NHS problems

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blythburgh
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NHS problems

Post by blythburgh » Sat Jan 13, 2018 11:39 am

I think the current system where hospitals have hardly an empty bed to put new patients in is the fault of these things:

1) We are closing the small local hospitals. In the 1980's I had my stomach sliced open and 2 years later they cut me open again at the same place. I did not need to be in the main hospital but they were worried that the closeness of the two ops in the same place could cause problems. Solution was to move me to a nearby small hospital which had a fully trained nurse on each ward, some lesser trained nurses and a Doctor on call if needed but not actually in the hospital. Most of the beds were for elderly patients but a very small ward was for Gynie patients like me.

In the lat 1990's a friend had a hip replacement (she was in her 50's so an unusual age to need 2 new hips) and she was sent from the main hospital to the one in our town. There a nurse was on hand if there were problems and a physiotherapist to help her recover from the op.

Both of those hospitals have now closed. Not sure what happens to joint replacement patients or if i would have been bed blocking or sent home with the risk that I could come back as an emergency patient.

2) Councils are having their Govt. grant cut year on year. So they have to cut hack their spending and one thing they have come up with is the amount of money they give to cover the cost of the elderly in residential homes. The businesses are trying to cover their costs with higher than necessary fees for those who can afford to pay. Usually fees that come from the sale of their home. But even that is not enough and many of the small and not so small businesses are closing down. Just at a time when there is an increasing need for them.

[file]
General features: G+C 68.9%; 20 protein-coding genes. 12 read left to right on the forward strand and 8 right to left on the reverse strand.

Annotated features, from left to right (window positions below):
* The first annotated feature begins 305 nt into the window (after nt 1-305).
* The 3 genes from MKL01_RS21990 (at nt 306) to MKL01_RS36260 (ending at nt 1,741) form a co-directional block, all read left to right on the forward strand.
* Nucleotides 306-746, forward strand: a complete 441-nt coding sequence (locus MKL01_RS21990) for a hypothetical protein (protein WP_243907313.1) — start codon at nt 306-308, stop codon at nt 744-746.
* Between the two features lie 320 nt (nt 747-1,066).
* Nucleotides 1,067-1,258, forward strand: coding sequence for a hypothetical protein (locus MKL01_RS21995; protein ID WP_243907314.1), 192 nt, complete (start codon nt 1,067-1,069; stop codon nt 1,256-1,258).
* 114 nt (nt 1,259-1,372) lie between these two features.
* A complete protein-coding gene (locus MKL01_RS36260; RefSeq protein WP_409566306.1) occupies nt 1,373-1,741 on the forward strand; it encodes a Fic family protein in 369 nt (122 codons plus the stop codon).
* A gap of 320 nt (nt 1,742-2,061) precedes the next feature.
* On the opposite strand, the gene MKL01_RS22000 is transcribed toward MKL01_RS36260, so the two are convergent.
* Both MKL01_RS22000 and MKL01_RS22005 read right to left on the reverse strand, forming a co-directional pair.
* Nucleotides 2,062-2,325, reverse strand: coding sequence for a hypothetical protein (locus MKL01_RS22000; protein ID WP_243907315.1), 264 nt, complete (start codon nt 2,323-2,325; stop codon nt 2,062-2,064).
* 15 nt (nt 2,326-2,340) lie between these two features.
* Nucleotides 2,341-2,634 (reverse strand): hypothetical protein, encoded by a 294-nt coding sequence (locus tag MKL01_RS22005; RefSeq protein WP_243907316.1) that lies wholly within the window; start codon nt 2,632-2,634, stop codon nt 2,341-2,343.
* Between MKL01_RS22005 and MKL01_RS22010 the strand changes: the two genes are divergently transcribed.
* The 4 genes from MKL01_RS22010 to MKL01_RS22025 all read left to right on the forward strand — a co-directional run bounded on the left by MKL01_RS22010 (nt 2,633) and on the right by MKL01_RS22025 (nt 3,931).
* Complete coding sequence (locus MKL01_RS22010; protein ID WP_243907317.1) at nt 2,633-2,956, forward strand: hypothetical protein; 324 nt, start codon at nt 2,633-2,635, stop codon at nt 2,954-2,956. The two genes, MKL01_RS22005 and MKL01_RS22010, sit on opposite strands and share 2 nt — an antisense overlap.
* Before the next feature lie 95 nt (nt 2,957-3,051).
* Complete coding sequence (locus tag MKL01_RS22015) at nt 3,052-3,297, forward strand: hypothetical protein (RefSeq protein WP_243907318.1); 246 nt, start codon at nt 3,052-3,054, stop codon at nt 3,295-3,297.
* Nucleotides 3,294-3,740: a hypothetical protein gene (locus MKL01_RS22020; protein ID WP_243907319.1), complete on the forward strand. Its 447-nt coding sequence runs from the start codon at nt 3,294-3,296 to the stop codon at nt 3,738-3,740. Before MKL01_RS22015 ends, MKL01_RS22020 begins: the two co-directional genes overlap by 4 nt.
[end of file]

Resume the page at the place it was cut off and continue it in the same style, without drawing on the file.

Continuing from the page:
So there are no beds in the social sector or there is an argument as to who pays for the elderly person who is too ill to go home but too well to need a main hospital bed.

3) People are part of the problem. SOme decide they do not want to wait for a GP appointment so head for A and E. Others do nothing to help keep themselves healthy. Type 2 diabetes is an avoidable diseaase as are some liver problems but far too many people are eating and drinking themselves into health problems that are draining the NHS of resources and cash. And I am not just talking about the binge drinking youngsters at the weekend, the often older middle classes are drinking a few glasses of wine a day and ending up with liver problems as well. Not enough alcohol to make them drunk but too much for their poor liver to cope with.
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Derbiean
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Re: NHS problems

Post by Derbiean » Sat Jan 13, 2018 2:55 pm

The biggest problem of all is the fact that the Tories are in power and are deliberately starving the NHS of cash to force through their warped ideology.

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Re: NHS problems

Post by expressman33 » Sat Jan 13, 2018 3:32 pm

since the year 2000 the UK population has increased by over 10% with the over 60's increasing by more than this . Obviously if the number of beds doesn't keep pace with this there will eventually be a shortfall . Actually the number of beds has decreased by about 50% over the last 30 years https://www.kingsfund.org.uk/publicatio ... ed-numbers